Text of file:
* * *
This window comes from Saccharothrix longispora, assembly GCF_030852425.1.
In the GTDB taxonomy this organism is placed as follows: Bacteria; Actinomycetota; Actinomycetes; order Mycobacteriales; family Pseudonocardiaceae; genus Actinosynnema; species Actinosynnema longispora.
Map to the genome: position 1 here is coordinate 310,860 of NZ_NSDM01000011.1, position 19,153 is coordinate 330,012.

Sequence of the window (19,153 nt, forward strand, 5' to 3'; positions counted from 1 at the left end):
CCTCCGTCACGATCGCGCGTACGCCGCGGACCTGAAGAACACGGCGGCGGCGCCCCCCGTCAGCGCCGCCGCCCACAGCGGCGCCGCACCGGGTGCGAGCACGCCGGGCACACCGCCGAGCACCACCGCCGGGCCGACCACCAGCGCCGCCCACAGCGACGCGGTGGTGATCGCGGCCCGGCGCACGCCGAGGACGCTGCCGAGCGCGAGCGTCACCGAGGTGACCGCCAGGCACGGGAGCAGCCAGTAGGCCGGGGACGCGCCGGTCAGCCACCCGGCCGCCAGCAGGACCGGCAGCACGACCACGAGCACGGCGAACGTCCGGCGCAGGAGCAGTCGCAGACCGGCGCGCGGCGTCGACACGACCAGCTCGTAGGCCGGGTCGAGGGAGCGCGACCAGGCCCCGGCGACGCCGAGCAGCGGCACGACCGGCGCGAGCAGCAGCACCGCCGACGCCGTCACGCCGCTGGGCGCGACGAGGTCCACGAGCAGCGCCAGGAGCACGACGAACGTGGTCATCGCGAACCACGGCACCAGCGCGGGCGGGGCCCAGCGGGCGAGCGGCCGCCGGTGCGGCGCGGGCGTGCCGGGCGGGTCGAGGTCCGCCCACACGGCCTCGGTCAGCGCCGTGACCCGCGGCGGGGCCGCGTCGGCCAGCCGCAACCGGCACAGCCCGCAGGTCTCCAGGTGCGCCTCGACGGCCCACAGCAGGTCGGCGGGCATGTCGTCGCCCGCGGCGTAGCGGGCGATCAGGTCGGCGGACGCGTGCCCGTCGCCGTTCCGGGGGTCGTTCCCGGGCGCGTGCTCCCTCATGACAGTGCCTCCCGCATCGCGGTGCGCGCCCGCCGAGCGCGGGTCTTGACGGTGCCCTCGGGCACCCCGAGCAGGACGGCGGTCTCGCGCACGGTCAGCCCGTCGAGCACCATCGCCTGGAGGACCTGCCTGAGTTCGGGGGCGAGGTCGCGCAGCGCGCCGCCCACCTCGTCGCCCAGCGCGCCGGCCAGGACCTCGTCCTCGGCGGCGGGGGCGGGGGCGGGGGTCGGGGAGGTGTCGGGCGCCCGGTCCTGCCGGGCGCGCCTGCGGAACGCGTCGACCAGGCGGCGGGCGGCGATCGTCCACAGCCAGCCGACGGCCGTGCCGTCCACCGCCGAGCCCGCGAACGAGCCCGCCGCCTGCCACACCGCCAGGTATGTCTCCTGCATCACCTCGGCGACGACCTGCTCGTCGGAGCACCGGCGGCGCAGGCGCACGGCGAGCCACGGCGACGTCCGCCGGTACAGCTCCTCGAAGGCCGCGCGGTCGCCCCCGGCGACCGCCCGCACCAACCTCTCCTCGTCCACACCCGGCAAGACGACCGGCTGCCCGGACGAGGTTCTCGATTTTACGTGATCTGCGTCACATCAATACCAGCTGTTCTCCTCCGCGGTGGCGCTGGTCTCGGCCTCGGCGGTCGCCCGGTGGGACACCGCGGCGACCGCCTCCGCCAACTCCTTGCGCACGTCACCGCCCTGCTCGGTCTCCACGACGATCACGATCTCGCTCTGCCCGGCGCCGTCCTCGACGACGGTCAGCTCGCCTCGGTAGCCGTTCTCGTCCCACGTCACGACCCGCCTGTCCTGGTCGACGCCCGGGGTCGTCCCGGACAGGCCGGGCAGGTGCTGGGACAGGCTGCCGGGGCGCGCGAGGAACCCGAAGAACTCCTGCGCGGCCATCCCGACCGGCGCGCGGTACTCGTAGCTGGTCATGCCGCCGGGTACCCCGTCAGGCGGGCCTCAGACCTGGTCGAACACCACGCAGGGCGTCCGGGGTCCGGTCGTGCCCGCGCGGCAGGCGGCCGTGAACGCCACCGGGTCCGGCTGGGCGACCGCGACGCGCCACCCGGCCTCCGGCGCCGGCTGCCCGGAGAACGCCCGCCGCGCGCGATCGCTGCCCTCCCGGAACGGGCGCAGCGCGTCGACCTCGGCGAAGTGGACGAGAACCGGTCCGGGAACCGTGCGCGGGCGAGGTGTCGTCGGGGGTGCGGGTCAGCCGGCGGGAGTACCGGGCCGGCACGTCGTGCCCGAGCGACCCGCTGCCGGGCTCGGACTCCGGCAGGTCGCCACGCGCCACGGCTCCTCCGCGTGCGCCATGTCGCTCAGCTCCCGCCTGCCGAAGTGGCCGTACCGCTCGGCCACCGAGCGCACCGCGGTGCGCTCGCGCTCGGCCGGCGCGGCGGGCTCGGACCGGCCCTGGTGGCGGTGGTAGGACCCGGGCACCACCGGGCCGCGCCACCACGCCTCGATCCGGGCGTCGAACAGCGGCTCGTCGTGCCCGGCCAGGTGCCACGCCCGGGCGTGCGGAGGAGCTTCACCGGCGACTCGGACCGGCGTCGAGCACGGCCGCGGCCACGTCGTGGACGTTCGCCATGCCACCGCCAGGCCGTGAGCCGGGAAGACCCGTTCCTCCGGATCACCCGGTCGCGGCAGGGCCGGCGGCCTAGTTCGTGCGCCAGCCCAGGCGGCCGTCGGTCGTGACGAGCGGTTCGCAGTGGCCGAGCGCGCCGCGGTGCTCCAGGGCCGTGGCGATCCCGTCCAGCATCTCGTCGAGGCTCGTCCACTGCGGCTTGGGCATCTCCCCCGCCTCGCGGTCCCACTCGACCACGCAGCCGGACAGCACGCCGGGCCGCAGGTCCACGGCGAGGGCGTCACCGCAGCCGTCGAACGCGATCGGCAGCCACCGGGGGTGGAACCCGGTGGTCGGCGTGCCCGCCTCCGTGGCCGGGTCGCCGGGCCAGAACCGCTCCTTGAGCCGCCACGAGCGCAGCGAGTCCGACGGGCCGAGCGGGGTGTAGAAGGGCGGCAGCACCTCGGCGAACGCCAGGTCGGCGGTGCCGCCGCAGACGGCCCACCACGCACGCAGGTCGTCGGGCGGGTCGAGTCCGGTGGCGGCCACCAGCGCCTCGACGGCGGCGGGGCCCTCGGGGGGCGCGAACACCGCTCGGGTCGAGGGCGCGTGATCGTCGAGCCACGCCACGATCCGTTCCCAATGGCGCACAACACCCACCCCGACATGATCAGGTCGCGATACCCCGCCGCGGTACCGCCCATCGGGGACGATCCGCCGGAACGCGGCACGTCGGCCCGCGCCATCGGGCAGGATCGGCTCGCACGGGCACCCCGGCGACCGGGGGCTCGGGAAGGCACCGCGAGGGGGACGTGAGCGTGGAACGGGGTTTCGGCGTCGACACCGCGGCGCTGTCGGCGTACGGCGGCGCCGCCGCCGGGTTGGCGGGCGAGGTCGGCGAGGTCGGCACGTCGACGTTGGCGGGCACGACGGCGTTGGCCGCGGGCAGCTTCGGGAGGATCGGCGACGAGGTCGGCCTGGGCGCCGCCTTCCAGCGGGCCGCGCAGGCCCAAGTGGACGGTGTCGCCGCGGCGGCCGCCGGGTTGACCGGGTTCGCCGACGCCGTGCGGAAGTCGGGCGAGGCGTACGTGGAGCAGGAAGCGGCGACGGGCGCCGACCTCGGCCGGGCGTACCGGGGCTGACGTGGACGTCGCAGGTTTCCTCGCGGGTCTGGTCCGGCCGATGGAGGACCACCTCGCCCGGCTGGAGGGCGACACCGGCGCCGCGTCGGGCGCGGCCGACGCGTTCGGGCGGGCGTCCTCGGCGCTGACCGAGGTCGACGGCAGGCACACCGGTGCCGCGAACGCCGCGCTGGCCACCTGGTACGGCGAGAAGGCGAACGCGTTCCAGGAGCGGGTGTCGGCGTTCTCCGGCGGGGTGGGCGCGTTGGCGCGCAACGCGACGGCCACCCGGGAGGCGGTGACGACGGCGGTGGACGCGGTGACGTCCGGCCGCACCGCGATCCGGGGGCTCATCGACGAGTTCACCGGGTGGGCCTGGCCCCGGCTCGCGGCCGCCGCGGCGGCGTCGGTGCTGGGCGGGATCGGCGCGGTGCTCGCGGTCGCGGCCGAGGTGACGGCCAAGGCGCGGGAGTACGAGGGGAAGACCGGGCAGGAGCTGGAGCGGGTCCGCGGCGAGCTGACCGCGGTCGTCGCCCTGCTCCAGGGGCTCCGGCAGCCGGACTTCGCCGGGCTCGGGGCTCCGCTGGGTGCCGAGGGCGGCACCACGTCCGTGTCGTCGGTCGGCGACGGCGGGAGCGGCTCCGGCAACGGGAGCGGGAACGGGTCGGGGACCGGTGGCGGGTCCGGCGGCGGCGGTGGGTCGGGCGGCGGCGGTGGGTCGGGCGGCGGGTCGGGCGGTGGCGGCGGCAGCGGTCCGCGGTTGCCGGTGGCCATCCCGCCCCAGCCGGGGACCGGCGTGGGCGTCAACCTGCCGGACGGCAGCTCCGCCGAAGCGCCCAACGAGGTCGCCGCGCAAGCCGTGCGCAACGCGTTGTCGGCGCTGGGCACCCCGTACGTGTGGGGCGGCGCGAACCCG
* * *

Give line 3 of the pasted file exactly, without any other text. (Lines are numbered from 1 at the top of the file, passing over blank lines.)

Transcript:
Map to the genome: position 1 here is coordinate 310,860 of NZ_NSDM01000011.1, position 19,153 is coordinate 330,012.